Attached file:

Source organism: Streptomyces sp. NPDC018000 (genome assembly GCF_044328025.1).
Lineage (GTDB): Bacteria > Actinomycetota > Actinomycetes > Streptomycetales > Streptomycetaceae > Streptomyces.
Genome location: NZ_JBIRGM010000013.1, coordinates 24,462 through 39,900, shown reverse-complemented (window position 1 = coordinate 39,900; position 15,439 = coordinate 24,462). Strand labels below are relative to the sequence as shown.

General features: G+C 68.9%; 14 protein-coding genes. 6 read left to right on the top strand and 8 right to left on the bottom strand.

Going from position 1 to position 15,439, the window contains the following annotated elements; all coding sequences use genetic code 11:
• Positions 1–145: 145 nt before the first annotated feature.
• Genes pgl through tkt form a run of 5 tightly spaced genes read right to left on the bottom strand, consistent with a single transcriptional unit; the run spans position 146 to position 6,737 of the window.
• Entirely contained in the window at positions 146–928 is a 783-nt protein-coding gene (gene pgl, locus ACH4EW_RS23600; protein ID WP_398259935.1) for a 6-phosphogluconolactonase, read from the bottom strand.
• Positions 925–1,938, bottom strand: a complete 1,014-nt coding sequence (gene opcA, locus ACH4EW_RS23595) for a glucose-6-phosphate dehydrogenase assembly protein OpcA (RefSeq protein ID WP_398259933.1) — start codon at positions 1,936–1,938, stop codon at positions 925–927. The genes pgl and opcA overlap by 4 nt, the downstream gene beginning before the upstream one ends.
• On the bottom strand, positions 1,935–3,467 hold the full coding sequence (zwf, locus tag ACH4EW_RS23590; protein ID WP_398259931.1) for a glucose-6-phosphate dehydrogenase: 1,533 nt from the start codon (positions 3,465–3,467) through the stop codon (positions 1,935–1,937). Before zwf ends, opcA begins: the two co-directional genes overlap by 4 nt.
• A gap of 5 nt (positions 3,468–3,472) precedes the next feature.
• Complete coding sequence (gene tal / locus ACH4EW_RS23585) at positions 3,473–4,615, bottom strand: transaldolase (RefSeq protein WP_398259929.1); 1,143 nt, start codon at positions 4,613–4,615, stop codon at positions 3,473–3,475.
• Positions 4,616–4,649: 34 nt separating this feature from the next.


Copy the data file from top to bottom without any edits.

Source organism: Streptomyces sp. NPDC018000 (genome assembly GCF_044328025.1).
Lineage (GTDB): Bacteria > Actinomycetota > Actinomycetes > Streptomycetales > Streptomycetaceae > Streptomyces.
Genome location: NZ_JBIRGM010000013.1, coordinates 24,462 through 39,900, shown reverse-complemented (window position 1 = coordinate 39,900; position 15,439 = coordinate 24,462). Strand labels below are relative to the sequence as shown.

General features: G+C 68.9%; 14 protein-coding genes. 6 read left to right on the top strand and 8 right to left on the bottom strand.

Going from position 1 to position 15,439, the window contains the following annotated elements; all coding sequences use genetic code 11:
• Positions 1–145: 145 nt before the first annotated feature.
• Genes pgl through tkt form a run of 5 tightly spaced genes read right to left on the bottom strand, consistent with a single transcriptional unit; the run spans position 146 to position 6,737 of the window.
• Entirely contained in the window at positions 146–928 is a 783-nt protein-coding gene (gene pgl, locus ACH4EW_RS23600; protein ID WP_398259935.1) for a 6-phosphogluconolactonase, read from the bottom strand.
• Positions 925–1,938, bottom strand: a complete 1,014-nt coding sequence (gene opcA, locus ACH4EW_RS23595) for a glucose-6-phosphate dehydrogenase assembly protein OpcA (RefSeq protein ID WP_398259933.1) — start codon at positions 1,936–1,938, stop codon at positions 925–927. The genes pgl and opcA overlap by 4 nt, the downstream gene beginning before the upstream one ends.
• On the bottom strand, positions 1,935–3,467 hold the full coding sequence (zwf, locus tag ACH4EW_RS23590; protein ID WP_398259931.1) for a glucose-6-phosphate dehydrogenase: 1,533 nt from the start codon (positions 3,465–3,467) through the stop codon (positions 1,935–1,937). Before zwf ends, opcA begins: the two co-directional genes overlap by 4 nt.
• A gap of 5 nt (positions 3,468–3,472) precedes the next feature.
• Complete coding sequence (gene tal / locus ACH4EW_RS23585) at positions 3,473–4,615, bottom strand: transaldolase (RefSeq protein WP_398259929.1); 1,143 nt, start codon at positions 4,613–4,615, stop codon at positions 3,473–3,475.
• Positions 4,616–4,649: 34 nt separating this feature from the next.